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(USA TODAY) -- Toyota's Lexus brand was No. 1, Jaguar was most-improved and General Motors was the top domestic automaker in the closely watched 2012 J.D. Power Initial Quality Study released today.

It was the second-consecutive year Lexus led the study as the brand with vehicles that had the fewest problems in the first 90 days of ownership. Owners reported 73 problems per 100 Lexus vehicles, well below the industry average of 102. Toyota -- including Lexus and Scion brands -- also had the most top finishers in the ranking of individual car and truck models by product category. It had five.

Like a giant hungry cat, Jaguar leaped from 20th place among 34 nameplates last year to a tie for second place with Porsche. The famous British nameplate, now controlled by India's Tata Motors, cut reported problems to an average of 75 per 100 vehicles, a reduction of 39 problems in a year.

"It's the third consecutive years of improvement," says Jaguar spokesman Stuart Schorr when reached for comment. "It has been a conscious effort by the company to get the quality right."

General Motors made the strongest overall showing among U.S. automakers with a third place finish for Cadillac, up from ninth place last year and now ahead of Honda. GMC and Chevrolet also had fewer problems than the industry average, while Buick was just off the pace. GM had four top-three finishers in the rankings of models, one fewer than Toyota and tied with Nissan for second most top models.

The closely watched study also shows the competition has gotten tougher, as overall vehicle quality continues to rise:
The industry average improved 5% -- from 107 problems per 100 vehicles to 102 this year.
Of 185 individual models ranked in both 2011 and 2012, 65% improved their scores.
Of the 32 out of the 34 brands ranked in 2012 that also were ranked in 2011, 26 improved vs. five declines; one stayed the same.

Yet, some brands still drag at the bottom. Worst was Mercedes-Benz' Smart minicar brand and Fiat, tied with 151 problems per car. Then came BMW's Mini, with 139 problems per vehicle.

The result was not good news for Fiat's return to the U.S. after departing years ago under a quality cloud. But Chrysler Group's Dodge brand, dead last in 2011's study, improved to fifth from the bottom. While Chrysler and Jeep brands remained below the industry average in 2012, Ram trucks were ranked better than average.

The problems owners report in the study do not necessarily involve repairs. A problem can be something that works as designed, but disappoints the owner. Some makers have been dinged in recent years, for example, for new infotainment systems that owners find baffling, and for dual-clutch automatic transmissions that improve gas mileage but don't operate as smoothly as a conventional automatic.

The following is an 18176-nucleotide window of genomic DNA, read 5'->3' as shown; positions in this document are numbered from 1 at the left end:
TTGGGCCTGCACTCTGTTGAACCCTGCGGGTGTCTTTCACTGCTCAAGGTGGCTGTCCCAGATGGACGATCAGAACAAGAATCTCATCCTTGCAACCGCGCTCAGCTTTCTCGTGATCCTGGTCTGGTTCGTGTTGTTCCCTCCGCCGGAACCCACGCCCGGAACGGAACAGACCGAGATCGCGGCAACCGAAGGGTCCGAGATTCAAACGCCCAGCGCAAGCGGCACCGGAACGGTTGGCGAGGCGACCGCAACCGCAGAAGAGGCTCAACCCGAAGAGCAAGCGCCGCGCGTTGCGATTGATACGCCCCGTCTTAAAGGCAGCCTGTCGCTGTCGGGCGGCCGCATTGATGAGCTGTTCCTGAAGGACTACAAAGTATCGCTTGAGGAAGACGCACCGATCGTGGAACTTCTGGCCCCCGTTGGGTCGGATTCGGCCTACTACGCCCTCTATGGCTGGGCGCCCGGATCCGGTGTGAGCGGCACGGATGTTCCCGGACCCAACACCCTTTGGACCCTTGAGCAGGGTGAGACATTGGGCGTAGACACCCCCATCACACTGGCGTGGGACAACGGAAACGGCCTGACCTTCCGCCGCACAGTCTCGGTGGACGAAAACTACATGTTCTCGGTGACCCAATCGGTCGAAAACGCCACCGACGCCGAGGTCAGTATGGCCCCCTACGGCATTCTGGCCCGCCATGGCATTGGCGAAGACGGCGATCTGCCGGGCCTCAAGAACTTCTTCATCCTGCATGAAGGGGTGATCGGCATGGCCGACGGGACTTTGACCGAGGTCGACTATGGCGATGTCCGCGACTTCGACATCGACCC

Power said multimedia systems -- with their increasingly sophisticated audio, entertainment and navigation functions and more hands-free voice controls -- is now the top single category for problems. Reported issues are up 45% since 2006 for this category, even as other categories improved 24%, on average.

Power said smartphones have greatly raised what consumers expect from their cars. "Automakers and suppliers are working hard to meet those expectations with systems intended to make the driving experience safer, more convenient and more entertaining," said David Sargent, Power's vice president of global automotive. "However, the most innovative technology in the world will quickly create dissatisfaction if owners can't get it to work."

Such issues again bedeviled Ford, which dropped in the rankings to 28 out of the 34 brands. In 2010, Ford was the top-ranked non-luxury brand at fifth, then plummeted to 23rd last year, a drop Power attributed to owner dissatisfaction with the MyFord Touch infotainment system and a new dual-clutch automatic that owners found balky. Luxury stablemate Lincoln did better, but still ranked below the industry standard.

Ford officials blamed consumers still disappointed with MyFord Touch. Group Vice President Jim Farley said 89% of customers with the systems now have upgraded the systems with new software that Ford rolled out, and most are happy with the improvements, but he said the changes came after the J.D. Power survey period ended.

Volkswagen -- which has mounted a major effort to attack quality issues and raise its reputation as it strives to double U.S. sales by 2018 -- also took a hit for its dual-clutch automatic and a Bluetooth interface, among other issues. VW again was fourth from the bottom, although scoring seven fewer problems per hundred vehicles.

Marc Trahan, brought from Audi last year to be VW's new group vice president for quality, called that disappointing, particularly, he said, because VW's "internal data show a 17% to 20% reduction in warranty claims" so far in 2012. He said improvements are being rolled out, such as new transmission software. He also said VW's newest products, Passat and Beetle, just out as the study was being conducted "launched ahead of brand average and better than their predecessors."

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